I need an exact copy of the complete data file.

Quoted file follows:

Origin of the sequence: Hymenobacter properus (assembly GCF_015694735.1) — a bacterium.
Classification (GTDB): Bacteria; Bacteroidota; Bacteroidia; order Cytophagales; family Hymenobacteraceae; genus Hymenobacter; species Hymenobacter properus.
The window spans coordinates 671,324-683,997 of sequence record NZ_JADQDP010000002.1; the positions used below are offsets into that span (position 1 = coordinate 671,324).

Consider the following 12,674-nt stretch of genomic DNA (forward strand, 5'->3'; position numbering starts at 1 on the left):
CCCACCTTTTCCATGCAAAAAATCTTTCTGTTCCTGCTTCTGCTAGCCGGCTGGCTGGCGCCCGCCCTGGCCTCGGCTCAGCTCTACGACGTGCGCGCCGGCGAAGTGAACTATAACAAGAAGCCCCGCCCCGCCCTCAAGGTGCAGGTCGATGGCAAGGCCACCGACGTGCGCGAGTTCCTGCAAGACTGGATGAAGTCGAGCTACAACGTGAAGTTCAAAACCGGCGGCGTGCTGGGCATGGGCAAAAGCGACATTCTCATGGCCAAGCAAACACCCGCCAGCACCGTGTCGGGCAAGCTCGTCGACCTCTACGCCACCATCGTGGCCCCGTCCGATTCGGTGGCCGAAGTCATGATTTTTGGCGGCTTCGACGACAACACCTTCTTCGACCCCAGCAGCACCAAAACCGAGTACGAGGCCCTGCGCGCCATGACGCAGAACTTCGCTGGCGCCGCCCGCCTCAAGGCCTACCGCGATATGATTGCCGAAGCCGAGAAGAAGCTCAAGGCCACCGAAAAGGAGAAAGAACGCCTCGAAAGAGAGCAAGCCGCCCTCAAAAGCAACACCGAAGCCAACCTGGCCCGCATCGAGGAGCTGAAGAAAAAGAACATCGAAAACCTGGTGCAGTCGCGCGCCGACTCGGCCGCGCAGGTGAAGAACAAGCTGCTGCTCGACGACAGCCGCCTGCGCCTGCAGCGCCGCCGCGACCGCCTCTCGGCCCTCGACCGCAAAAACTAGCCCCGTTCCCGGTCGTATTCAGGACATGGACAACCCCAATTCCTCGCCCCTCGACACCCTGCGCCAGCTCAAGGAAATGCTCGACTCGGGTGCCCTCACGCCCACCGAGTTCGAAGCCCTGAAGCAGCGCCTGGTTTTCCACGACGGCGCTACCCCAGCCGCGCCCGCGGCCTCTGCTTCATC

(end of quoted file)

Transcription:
Origin of the sequence: Hymenobacter properus (assembly GCF_015694735.1) — a bacterium.
Classification (GTDB): Bacteria; Bacteroidota; Bacteroidia; order Cytophagales; family Hymenobacteraceae; genus Hymenobacter; species Hymenobacter properus.
The window spans coordinates 671,324-683,997 of sequence record NZ_JADQDP010000002.1; the positions used below are offsets into that span (position 1 = coordinate 671,324).

Consider the following 12,674-nt stretch of genomic DNA (forward strand, 5'->3'; position numbering starts at 1 on the left):
CCCACCTTTTCCATGCAAAAAATCTTTCTGTTCCTGCTTCTGCTAGCCGGCTGGCTGGCGCCCGCCCTGGCCTCGGCTCAGCTCTACGACGTGCGCGCCGGCGAAGTGAACTATAACAAGAAGCCCCGCCCCGCCCTCAAGGTGCAGGTCGATGGCAAGGCCACCGACGTGCGCGAGTTCCTGCAAGACTGGATGAAGTCGAGCTACAACGTGAAGTTCAAAACCGGCGGCGTGCTGGGCATGGGCAAAAGCGACATTCTCATGGCCAAGCAAACACCCGCCAGCACCGTGTCGGGCAAGCTCGTCGACCTCTACGCCACCATCGTGGCCCCGTCCGATTCGGTGGCCGAAGTCATGATTTTTGGCGGCTTCGACGACAACACCTTCTTCGACCCCAGCAGCACCAAAACCGAGTACGAGGCCCTGCGCGCCATGACGCAGAACTTCGCTGGCGCCGCCCGCCTCAAGGCCTACCGCGATATGATTGCCGAAGCCGAGAAGAAGCTCAAGGCCACCGAAAAGGAGAAAGAACGCCTCGAAAGAGAGCAAGCCGCCCTCAAAAGCAACACCGAAGCCAACCTGGCCCGCATCGAGGAGCTGAAGAAAAAGAACATCGAAAACCTGGTGCAGTCGCGCGCCGACTCGGCCGCGCAGGTGAAGAACAAGCTGCTGCTCGACGACAGCCGCCTGCGCCTGCAGCGCCGCCGCGACCGCCTCTCGGCCCTCGACCGCAAAAACTAGCCCCGTTCCCGGTCGTATTCAGGACATGGACAACCCCAATTCCTCGCCCCTCGACACCCTGCGCCAGCTCAAGGAAATGCTCGACTCGGGTGCCCTCACGCCCACCGAGTTCGAAGCCCTGAAGCAGCGCCTGGTTTTCCACGACGGCGCTACCCCAGCCGCGCCCGCGGCCTCTGCTTCATC